4 things we learned from IU’s loss at Rutgers

1. It just keeps getting worse
It took five seasons, but Rutgers has now won three consecutive games in the Big Ten. The Scarlet Knights’ achievement came at the expense of the Hoosiers, who are staring at a streak of their own.

Indiana has now lost seven straight games, its longest such skid since the program dropped the final nine games of the 2010-11 season. This is a system failure that goes beyond injuries and youth. Right now, it seems even the smallest hint of adversity is enough to knock the Hoosiers sideways.

The players have lost confidence and coach Archie Miller is short on answers. At this point, with a trip to No. 6 Michigan State on deck Saturday night, IU’s funk could get worse yet.

What buttons are left for Miller to push? At this point, nurturing team chemistry is as important as tending to Indiana’s many on-court deficiencies.

“It’s not magic,” Miller said. “At the end of the day, those guys gotta think you care about them. It’s not them vs. you. I’ve been in these situations before as a player and as a coach with a team that starts to look at the staff like … just stick with it. You gotta hang in there with it. At some point in time, if you show up every day and keep doing it the right way and keep finding a way, eventually something good will happen. Once that happens, that can cause the next chain of events. But it’s a difficult league to play in, especially when you’re not playing your best.”

There’s truth to that, though stomaching a loss at Rutgers can’t be easy. IU hasn’t come close to beating the Big Ten’s lowest-rated program (per KenPom.com) in the past two meetings — marking the first two IU losses in the eight-game series history.

Prior to Wednesday’s game, Jerry Carino of the Asbury Park Press wrote, “Rutgers, sensing the chance to make a national statement, is winding up to deliver the knockout blow to this storied program — for the second straight winter.”

With the win, the Scarlet Knights may have done exactly that.

2. IU’s offense continues to flounder
For a spell, it seemed maybe this game would be different. The Hoosiers looked engaged on both ends of the floor at the start of regulation, executing their offense with equal parts patience and poise.

Better yet, the Hoosiers were shooting the ball freely and without worry in what looked like a concerted effort to cultivate confidence. It almost worked. Indiana started 3-for-7 from beyond the arc and built a lead that stretched to 10 points late in the first half.

Then it all unraveled.

Rutgers has formed an identity as an aggressive, tough-minded group that plays hard. But the Scarlet Knights still aren’t particularly good or talented.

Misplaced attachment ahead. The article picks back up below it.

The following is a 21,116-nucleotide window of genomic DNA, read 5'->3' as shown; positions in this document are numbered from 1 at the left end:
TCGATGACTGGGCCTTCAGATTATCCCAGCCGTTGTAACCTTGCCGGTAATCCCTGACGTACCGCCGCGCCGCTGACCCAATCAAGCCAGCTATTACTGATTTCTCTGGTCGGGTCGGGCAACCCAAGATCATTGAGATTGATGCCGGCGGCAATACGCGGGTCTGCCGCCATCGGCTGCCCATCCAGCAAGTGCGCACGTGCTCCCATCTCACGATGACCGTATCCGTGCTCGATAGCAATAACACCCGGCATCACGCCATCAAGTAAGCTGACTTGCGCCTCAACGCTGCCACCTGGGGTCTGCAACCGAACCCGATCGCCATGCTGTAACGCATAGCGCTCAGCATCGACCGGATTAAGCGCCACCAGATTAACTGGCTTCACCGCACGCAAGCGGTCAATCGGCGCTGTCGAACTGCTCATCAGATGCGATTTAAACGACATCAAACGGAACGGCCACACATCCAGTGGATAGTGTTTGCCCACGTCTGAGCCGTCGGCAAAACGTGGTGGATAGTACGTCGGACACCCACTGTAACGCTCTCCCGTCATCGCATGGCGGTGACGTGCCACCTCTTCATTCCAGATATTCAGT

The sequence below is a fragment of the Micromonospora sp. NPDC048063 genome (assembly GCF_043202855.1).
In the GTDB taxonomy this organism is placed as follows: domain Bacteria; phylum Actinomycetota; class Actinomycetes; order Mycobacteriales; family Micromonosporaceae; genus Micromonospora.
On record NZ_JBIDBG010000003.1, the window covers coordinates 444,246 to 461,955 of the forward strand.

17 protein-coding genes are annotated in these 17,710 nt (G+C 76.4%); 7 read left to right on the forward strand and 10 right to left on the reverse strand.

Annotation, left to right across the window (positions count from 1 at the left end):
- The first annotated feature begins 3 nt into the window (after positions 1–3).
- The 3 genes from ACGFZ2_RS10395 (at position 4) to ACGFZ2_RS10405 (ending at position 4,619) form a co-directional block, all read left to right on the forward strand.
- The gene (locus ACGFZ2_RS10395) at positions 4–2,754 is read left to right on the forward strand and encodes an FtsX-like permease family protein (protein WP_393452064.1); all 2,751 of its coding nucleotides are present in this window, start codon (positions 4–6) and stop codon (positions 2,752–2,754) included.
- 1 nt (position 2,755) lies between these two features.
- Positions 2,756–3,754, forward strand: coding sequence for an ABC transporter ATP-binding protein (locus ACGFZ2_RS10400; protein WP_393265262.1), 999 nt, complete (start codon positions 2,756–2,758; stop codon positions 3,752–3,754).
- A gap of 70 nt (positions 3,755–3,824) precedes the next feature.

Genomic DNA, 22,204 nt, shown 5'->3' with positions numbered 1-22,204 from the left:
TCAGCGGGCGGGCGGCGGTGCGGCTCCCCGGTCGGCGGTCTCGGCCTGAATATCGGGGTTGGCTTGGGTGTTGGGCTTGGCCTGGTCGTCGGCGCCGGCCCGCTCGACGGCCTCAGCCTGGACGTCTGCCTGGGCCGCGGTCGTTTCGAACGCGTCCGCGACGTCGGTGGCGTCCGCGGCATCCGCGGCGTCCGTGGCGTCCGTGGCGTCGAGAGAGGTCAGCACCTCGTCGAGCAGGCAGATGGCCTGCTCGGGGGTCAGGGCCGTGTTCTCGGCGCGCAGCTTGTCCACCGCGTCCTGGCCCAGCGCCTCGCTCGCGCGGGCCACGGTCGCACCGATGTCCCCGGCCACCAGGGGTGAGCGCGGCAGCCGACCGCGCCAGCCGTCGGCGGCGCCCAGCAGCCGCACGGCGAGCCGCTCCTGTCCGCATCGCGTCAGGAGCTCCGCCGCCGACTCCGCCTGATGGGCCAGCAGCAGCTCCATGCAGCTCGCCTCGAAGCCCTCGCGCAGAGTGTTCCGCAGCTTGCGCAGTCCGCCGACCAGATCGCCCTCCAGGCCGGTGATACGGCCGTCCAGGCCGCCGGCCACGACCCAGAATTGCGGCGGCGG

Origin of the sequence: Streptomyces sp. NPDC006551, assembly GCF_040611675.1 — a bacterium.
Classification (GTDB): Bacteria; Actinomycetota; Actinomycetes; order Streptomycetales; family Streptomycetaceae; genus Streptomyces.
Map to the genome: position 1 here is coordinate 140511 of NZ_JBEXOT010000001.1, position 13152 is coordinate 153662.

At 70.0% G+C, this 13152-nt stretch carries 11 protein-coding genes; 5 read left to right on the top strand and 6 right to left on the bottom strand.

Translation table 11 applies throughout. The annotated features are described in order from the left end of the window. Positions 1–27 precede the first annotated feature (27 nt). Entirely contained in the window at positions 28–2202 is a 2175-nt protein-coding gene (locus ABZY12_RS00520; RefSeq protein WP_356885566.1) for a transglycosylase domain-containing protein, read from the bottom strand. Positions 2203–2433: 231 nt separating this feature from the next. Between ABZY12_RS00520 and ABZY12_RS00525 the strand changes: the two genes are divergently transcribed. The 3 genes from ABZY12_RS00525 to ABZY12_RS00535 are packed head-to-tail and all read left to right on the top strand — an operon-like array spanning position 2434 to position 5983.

It was no matter. IU isn’t very good right now, either.

Indiana finished Wednesday with the worst offensive performance among Rutgers opponents this season, ending the night by scoring merely .843 points per possession. It was the fifth straight game in which the Hoosiers failed to score more than a point per possession and shot worse than 30 percent from beyond the arc.

The Hoosiers shot 26.1 percent from 3-point range on Wednesday, which is actually better than their Big Ten season mark of 25.3 percent. If that figure holds, Indiana would be the Big Ten’s worst 3-point shooting team since KenPom.com began tracking advanced analytics with the 2001-02 season.

3. The bench isn’t helping
Wednesday marked Indiana’s third consecutive game without Devonte Green (suspension) and its second straight contest without De’Ron Davis (ankle). Zach McRoberts (foot) was also limited to only one minute with another nagging injury.

It all forced Archie Miller to reach into what was left of his bench. The results weren’t encouraging.

IU’s reserves were pushed around and exposed in the loss to Rutgers, finishing with more turnovers (one) than made field goals (zero). Clifton Moore provided the bench’s only points on a pair of free throws.

The bench players play hard — just look at Damezi Anderson fighting for 50-50 balls in the final minutes — but they’re not providing much tangible assistance for a team that needs it.

The five available reserves on Wednesday night — Anderson, Moore, Evan Fitzner, Jake Forrester and Zach McRoberts — have combined to commit more fouls on the season (70) than they have made field goals (61).

4. Al Durham has been one of the few bright spots
He’s aggressive, he’s communicative and it’s clear that he cares.

Durham is doing what he can to provide the jolt the Hoosiers need.

“It’s a natural thing,” Durham said after Wednesday’s game. “I’m trying to step into more of a vocal (role) on my team. I’m trying to get guys going, make sure we stay locked in. I’m trying to keep us together, just keeping things together and making sure we don’t fracture.”

Durham returned to the starting lineup on Wednesday, replacing McRoberts. Though he’s come off the bench as a secondary point guard in recent games, Durham has still occupied starter’s minutes.

He’s averaged 9.3 points across the past three games, dishing six assists against four turnovers in that span. Most encouraging, he’s been a spark plug for a team that needs a boost. It’s not always rubbing off on those around him, but Durham is trying.

For a team that plays with inconsistent effort, it has to be a welcome sign.

4 comments

  1. IU should have Don Fischer announce IU ladies basketball and Greg Murray should announce the men’s basketball.
    Maybe, that would produce a win.
    Fish is the best as apologist for IU football and it was easy for him to transfer those skills to IU men’s basketball. However, none better than the Fish.
    Greg Murray is excellent announcing IU ladies basketball games on 105.1 in his own right.
    I would find it interesting to change things up.

  2. If IU played Marquette or Louisville right now, how bad would those game be? Amazing how things change in this sport.

Comments are closed.